I can sure see why North Carolina would have found this a particularly bitter pill to swallow since she had ceded all of her western territory years before and that land west of NC would have belonged to the state had she not ceded it to the US. So from NC perspective, she cedes the lands away to the US. The US has "plenty of money" now, so they are going to give the proceeds from the land claims to the new states - formed from land that used to belong to NC? [@alan polk @Stone in the wall James Lutzweiler @WJC @wausaubob @Andersonh1 do any of you know more about this? ]

And what does this part mean about tariffs?....the system of taxation, which was so lately adopted on a compromise of conflicting interests and opinions, upon the subject of the tariff, we believe it to be the duty of Congress to devise some safe method....
1572741100718.png

 
Last edited:
Fewer ads. Lots of American Civil War content!
JOIN NOW: REGISTER HERE!

WJC

Major General
Moderator
Thread Medic
Answered the Call for Reinforcements
Joined
Aug 16, 2015
Messages
12,820
The US has "plenty of money" now, so they are going to give the proceeds from the land claims to the new states - formed from land that used to belong to NC? [@alan polk @Stone in the wall James Lutzweiler @WJC @wausaubob @Andersonh1 do any of you know more about this? ]
Recall that Jackson vetoed the original distribution bill. I believe the excerpt is of the Legislature's position as a new distribution bill was being crafted.
I don't know of any real "bitterness" on the part of North Carolinians when the provisions of the final, 1836 distribution bill were implemented. Of all the States, North Carolina seems to have made the best use of its substantial share of $1.5 Million. The State used it for internal improvements: railroads and land development. But it also formed the basis for the development of public education in the State.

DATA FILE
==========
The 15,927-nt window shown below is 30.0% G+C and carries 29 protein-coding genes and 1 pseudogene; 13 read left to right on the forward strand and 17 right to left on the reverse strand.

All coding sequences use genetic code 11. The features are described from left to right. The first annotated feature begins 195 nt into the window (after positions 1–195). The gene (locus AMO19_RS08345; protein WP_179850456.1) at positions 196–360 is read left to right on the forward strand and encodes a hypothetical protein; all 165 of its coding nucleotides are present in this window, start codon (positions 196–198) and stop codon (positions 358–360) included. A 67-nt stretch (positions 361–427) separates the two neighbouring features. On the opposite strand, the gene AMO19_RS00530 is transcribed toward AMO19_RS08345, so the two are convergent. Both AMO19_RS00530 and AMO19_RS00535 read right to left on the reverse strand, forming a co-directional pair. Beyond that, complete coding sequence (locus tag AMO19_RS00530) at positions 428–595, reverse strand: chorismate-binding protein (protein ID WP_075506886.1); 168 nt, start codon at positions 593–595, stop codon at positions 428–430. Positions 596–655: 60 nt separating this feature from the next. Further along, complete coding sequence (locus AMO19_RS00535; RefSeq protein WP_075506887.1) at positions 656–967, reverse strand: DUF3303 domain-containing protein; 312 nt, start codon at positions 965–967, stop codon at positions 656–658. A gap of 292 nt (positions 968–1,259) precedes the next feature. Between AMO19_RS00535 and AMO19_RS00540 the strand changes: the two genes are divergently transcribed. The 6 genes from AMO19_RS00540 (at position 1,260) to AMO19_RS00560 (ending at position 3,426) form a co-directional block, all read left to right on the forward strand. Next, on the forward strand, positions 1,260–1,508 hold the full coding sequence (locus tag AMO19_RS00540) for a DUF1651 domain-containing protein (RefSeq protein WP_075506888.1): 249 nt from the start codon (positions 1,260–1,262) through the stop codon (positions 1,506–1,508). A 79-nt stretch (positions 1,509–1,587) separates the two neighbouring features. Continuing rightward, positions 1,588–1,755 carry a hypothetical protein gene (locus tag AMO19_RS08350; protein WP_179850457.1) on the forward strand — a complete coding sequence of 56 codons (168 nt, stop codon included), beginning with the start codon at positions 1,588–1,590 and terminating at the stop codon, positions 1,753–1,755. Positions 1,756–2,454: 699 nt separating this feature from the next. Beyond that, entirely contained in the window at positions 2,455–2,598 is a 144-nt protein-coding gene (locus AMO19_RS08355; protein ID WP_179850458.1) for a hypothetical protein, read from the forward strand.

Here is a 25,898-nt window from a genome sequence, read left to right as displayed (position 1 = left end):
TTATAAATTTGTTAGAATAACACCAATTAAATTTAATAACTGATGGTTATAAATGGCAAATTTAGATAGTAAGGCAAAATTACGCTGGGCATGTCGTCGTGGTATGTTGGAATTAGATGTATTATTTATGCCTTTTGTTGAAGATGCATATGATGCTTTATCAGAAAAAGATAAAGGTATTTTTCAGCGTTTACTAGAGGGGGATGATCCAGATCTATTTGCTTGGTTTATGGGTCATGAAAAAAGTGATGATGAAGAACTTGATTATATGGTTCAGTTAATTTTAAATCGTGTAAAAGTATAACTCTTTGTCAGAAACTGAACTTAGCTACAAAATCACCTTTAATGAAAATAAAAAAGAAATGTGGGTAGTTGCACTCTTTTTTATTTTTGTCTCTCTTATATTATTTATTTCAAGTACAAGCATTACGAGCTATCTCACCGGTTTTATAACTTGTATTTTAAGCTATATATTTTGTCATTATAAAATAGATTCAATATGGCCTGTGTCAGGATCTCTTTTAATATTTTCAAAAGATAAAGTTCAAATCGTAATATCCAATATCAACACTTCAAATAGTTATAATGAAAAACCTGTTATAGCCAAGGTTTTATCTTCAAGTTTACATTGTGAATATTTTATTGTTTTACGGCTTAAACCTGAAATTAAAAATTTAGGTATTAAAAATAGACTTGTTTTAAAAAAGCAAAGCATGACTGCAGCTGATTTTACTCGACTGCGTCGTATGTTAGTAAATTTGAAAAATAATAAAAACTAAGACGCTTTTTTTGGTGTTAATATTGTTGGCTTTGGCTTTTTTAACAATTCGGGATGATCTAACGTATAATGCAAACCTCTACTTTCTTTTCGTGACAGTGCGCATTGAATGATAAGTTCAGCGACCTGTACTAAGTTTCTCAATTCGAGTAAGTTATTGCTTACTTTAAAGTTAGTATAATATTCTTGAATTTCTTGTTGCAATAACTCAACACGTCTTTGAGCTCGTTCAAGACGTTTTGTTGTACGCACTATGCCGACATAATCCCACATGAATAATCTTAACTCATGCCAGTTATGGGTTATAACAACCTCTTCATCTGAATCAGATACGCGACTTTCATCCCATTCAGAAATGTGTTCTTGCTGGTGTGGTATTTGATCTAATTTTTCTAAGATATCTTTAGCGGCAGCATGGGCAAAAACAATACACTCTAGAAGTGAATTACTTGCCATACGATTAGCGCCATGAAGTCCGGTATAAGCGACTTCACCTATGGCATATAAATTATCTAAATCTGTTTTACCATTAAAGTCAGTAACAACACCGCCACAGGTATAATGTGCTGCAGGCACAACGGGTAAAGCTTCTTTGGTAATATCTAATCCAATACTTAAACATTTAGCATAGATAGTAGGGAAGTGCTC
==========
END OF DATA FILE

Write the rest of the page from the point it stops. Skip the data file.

As far as the "perceived offenses to State sovereignty", my recollection is that the State's Rights advocates gladly accepted the Federal revenues.
 
Fewer ads. Lots of American Civil War content!
JOIN NOW: REGISTER HERE!

trice

Lt. Colonel
Joined
May 2, 2006
Messages
11,916
Seems to go back to:
Tariff of 1789
Funding Act of 1790
Compromise of 1790
The Compromise of 1790 made it possible to pass the Funding Act of 1790, that had been blocked by many southern states as they had already paid off a good part of their war debt and didn't feel they should share the northern states debts.
Actual quotas allocated to the States for assumption of debt in the Funding Act of 1790, passed on August 4, 1790:
Massachusetts4,000,000
South Carolina4,000,000
Virginia3,500,000
North Carolina2,400,000
Pennsylvania2,200,000
Connecticut1,600,000
New York1,200,000
New Jersey800,000
Maryland800,000
New Hampshire300,000
Georgia300,000
Rhode Island and Providence Plantations200,000
Delaware200,000
That totals $21.5 million. Please note that Virginia, South Carolina and North Carolina are all very high in the list. Those three states account for $9.9 million of the $21.5 million (46%). If you consider Georgia, Maryland and Delaware as part of "the South" with them, they come to a total of $11.2 million out of the $21.5 million (52%).


Pennsylvania had been very aggressive in paying down their own debt (in 1787 Pennsylvania owed $11.6 million, which had been reduced to $4.8 million by late 1789). PA then engaged in some interesting financial arrangements to move debt back to private citizens as word of a Federal debt funding act grew -- Hamilton proposed it officially in January of 1790. In early 1790, Pennsylvania was the crucial state in the voting on the Funding Act, which failed to pass in April. (For further information on this, see "HEADS I WIN, TAILS YOU LOSE": THE PUBLIC CREDITORS AND THE ASSUMPTION ISSUE IN PENNSYLVANIA, 1790-1802.)

Interestingly enough, the totals submitted came to less than the quotas allowed, coming to only $18.3 million when everything was complete. Really odd for a government program. :hungry: